The homegrown rule states that Premier League clubs can have no more than 17 foreign players in their squad. This rule was created to develop and to promote young British players.

Now, this number could be reduced to 13 foreign players in the squad. The top English league clubs may dispute this rule. 

PROMISING SIGNS FOR ENGLAND’S YOUTH?

The tighter regulations on player transfers may seem like a disadvantage to the British football leagues. However, there is a shining light of hope for the future.

According to research from Business Insider in 2017, English players have an astonishingly low 0.012% chance of making it from the youth academy to representing their club on a professional league level. That is roughly only 180 out of 1.5 million youngsters.

With clubs now being prevented from signing foreign players under 18, the top British leagues may rely on local talent to fill their squad. There have been glimpses of this method during the 2020-21 season. Several young English prospects have become key figures within their respected clubs.

22-year-old Mason Mount has become one of Chelsea’s hottest properties after 12 years in the Chelsea Academy.

20-year-old Manchester City midfielder Phil Foden has become one of the most talked-about English players in the country.

As many top English clubs have been able to improve their squad with new international arrivals, it could now be time for them to put their faith in their homegrown talent.

WHAT DOES THIS MEAN FOR AFC BOURNEMOUTH?

Despite their position as a Championship club, Bournemouth have had their share of big-money international transfers over the past few years.

The Cherries have bought quality international players in recent seasons. Jefferson Lerma and Arnaut Danjama for a combined £41 million, for example. However, with the FA’s new rules, Bournemouth may need to focus on signing British talent rather than look for players abroad.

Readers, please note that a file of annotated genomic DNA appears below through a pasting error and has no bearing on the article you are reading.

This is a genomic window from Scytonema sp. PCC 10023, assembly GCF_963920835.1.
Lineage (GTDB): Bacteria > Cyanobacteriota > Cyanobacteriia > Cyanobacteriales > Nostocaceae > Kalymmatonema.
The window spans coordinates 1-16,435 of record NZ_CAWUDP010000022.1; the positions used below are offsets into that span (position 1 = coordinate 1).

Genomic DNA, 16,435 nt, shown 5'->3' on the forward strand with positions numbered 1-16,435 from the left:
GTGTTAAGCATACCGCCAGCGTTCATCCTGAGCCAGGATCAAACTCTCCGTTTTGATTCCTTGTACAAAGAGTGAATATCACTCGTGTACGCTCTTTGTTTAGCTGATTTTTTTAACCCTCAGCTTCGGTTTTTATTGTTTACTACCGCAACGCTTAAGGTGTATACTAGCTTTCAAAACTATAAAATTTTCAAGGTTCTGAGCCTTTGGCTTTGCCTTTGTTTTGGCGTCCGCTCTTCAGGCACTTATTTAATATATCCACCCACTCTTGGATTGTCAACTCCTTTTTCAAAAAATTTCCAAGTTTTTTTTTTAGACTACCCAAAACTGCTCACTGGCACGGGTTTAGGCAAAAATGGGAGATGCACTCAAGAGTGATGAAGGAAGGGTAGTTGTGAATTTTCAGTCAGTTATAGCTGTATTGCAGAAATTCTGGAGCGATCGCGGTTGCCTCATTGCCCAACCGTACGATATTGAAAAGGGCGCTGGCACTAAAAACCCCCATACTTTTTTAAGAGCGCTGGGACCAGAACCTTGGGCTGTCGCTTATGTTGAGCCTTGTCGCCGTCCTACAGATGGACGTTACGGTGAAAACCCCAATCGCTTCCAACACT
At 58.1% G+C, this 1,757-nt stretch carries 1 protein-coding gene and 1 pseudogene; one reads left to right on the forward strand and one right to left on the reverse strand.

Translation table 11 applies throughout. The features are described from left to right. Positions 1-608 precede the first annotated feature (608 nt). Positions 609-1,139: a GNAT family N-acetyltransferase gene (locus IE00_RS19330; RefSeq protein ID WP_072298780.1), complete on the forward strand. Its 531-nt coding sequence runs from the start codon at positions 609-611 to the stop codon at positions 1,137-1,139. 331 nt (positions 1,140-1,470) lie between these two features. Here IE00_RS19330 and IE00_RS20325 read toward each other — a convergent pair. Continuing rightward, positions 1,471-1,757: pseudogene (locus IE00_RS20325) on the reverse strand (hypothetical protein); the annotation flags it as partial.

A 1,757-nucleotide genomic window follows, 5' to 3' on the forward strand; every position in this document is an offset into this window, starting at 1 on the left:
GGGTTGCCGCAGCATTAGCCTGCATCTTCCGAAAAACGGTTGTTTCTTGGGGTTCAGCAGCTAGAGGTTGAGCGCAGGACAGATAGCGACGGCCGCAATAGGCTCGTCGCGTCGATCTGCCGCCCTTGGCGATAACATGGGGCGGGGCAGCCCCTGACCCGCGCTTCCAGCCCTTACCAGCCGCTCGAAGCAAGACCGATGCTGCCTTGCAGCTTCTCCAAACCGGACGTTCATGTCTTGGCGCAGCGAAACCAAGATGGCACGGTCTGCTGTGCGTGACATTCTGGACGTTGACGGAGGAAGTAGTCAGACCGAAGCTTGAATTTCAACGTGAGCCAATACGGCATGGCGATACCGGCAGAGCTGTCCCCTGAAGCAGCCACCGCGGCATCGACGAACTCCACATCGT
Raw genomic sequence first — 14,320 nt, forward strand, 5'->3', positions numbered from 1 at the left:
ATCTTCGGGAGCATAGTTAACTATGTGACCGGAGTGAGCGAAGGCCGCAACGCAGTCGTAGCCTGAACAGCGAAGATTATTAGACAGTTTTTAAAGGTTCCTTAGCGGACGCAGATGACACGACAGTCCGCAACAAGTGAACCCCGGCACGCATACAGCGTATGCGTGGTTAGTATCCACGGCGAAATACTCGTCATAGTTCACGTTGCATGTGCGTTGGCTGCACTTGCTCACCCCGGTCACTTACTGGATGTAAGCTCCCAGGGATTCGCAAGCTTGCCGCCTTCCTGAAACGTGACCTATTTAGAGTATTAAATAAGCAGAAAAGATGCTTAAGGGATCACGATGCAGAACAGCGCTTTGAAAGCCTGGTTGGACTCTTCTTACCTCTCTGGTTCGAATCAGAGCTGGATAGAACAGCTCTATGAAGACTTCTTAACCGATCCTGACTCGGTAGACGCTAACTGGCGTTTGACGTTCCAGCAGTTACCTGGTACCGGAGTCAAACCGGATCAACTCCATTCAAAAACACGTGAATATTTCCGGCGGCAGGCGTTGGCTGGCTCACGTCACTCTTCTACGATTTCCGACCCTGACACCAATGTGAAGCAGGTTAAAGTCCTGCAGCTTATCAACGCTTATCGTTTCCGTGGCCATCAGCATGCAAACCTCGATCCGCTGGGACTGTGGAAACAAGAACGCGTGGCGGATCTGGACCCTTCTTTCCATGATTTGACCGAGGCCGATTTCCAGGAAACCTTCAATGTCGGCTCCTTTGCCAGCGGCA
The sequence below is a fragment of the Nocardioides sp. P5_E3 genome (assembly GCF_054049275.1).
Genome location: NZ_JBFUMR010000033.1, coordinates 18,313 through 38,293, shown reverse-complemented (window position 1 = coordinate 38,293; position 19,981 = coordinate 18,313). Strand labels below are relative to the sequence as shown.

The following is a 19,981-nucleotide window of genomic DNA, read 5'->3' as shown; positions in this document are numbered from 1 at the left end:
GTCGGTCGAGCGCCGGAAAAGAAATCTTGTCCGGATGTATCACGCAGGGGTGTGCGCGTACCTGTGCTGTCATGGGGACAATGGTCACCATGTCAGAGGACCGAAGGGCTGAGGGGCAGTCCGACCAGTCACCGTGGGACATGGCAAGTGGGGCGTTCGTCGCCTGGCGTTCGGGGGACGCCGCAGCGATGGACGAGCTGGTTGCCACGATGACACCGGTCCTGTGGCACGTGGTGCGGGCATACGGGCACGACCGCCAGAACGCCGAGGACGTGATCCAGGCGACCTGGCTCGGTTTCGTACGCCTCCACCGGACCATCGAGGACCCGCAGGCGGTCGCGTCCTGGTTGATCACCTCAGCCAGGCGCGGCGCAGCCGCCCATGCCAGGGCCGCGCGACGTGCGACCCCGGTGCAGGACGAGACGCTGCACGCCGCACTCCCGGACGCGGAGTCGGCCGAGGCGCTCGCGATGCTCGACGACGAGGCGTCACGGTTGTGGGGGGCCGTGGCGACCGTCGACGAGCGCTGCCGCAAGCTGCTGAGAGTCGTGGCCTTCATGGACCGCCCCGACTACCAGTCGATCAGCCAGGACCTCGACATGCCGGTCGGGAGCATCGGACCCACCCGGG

Whilst this rule would’ve prevented the signings of first-team players like Philip Billing, Diego Rico, and Lerma, the Cherries would still be able to buy exciting young English players as they have in the past.

Bournemouth have quietly purchased some top British prospects. Dominic Solanke, Lewis Cook, David Brooks, and Lloyd Kelly, to name a few. Signings that would’ve met the new transfer laws set. This may be a good sign for manager Jason Tindall. His club should still be able to bring in players suited to his style of play under the new restricted transfer rules.

Although the Cherries haven’t been linked with much transfer news this season, they may be in a better position than most to take advantage of their already-positive transfer system.

For more local Sport stories, click here. Also, don’t forget to follow HQB News on our socials. We can be found on Facebook,  TwitterInstagramLinkedIn and YouTube.

James Worthington
James Worthingtonhttps://jameswsport.weebly.com/
James is a sports journalist from Leicestershire with diverse experience in the sports media, industry spanning from English Football League clubs to BT Sport. Alongside his work in the UK, he produced content in Amsterdam for a national football team, and has interviewed several legends of the game. James mainly enjoys sports photography, playing football and cooking (when he isn't setting the smoke alarm off).